Rizzo advises strapping in your water and gas heaters, which could tip over in a quake. If they break a power or gas line, that can cause a fire, she says. You can get low-cost straps at your local hardware store, often for less than $20. This minimal investment can prevent a fire from occurring since a heater tipping over can rupture rigid lines.

Secure freestanding bookshelves with brackets

Use metal L-shaped brackets, which are easy to install. One side attaches to the shelves, and the other side attaches to a stud in the wall.

Check your foundation and cripple walls

Homes in Oregon built prior to 1960 are generally not bolted to their foundations, says Kelle Landavazo, emergency management coordinator for the City of Gresham. Meanwhile, Stephanie Swanson, director of marketing for Clean Energy Works, a Northwest nonprofit organization that guides homeowners through home upgrades, including seismic retrofits, says there are at least 100,000 homes in Portland built before 1973. That’s when Oregon updated its building codes to reflect our state’s earthquake vulnerability — and that these homes could use seismic safety upgrades, Swanson says. Seismic upgrades provide a proven way to “harden” a home and give it stability during the violent shaking of an earthquake, she says.

Last year, CEW partnered with the city of Portland to get FEMA grants to offset the costs to upgrade 23 homes and is doing so again this year, hoping to increase that number to 100, Swanson says. Homeowners can always work with Clean Energy Works to locate qualified seismic contractors to do the work. Scheduling the work takes about 30 to 45 days for an appointment with a contractor who’ll conduct an in-home visit to assess the work potential and recommend a scope of work.

Reinforcing and upgrading a home includes bolting the house to its foundation, reinforcing the cripple wall (the short wall between the first floor and the foundation), and shoring up the posts and beams that bear weight under a home.

Meanwhile, both women advise shoring up your house’s cripple walls with plywood, as cripple walls — often found between a home’s first floor and its foundation — tend to be the weakest of any walls on your house. Shoring up your cripple walls will reduce their tendency to move side to side during a quake.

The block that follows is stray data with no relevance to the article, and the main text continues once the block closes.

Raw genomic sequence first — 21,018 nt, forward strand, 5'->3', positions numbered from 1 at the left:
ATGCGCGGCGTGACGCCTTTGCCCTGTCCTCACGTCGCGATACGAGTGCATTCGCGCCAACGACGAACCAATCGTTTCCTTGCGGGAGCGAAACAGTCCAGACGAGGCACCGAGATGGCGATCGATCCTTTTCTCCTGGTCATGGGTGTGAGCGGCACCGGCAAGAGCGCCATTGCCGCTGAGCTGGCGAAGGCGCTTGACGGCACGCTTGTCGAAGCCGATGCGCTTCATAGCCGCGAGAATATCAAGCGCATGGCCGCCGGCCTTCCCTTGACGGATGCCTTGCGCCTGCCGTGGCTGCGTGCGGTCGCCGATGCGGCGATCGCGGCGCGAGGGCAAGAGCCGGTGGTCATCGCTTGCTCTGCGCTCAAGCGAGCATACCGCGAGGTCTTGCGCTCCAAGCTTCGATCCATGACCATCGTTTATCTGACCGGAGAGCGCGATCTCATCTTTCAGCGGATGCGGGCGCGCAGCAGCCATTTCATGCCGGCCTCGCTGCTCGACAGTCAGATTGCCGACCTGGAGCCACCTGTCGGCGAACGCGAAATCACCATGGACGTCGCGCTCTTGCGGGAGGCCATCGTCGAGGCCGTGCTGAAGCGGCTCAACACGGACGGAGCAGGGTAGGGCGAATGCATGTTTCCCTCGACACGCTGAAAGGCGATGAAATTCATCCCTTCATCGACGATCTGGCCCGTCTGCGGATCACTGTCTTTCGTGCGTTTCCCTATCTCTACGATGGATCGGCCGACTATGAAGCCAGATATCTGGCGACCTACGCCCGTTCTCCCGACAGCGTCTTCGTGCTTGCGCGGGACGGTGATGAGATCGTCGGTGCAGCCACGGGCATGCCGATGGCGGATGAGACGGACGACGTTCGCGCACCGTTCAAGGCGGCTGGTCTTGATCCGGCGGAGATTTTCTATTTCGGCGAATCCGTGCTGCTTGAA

Check your chimney

Brick chimneys don’t fare well in an earthquake, Landavazo says, and unreinforced brick or stone masonry may need to be replaced. An

engineer or architect is required to design these types of repairs.

Other experts advise checking the mortar between the bricks or stones with a screwdriver. If it crumbles when you pick at it, the chimney may be a hazard.

Inspect the attic and floor spaces for metal ties that should be holding the chimney to the house as well.

Other tips

Clean Energy Works offers these other tips to homeowners:

n Framing anchors: Attach rim joist to mud sills and floor joist to mud sills. Framing anchors fasten wood members to each other, and foundation anchors help more strongly connect the house to the foundation.

n Install a gas emergency shutoff valve.

n Improve your home’s masonry: Footers and basement walls made of concrete, brick or stone may need evaluation and reinforcement or replacement.

n Post and beam reinforcement: Brackets add resistance to side-to-side motion.

n Porch strengthening: Add new posts and beams inside box beams and hollow columns.

For more information about Clean Energy Works, visit cewo.org.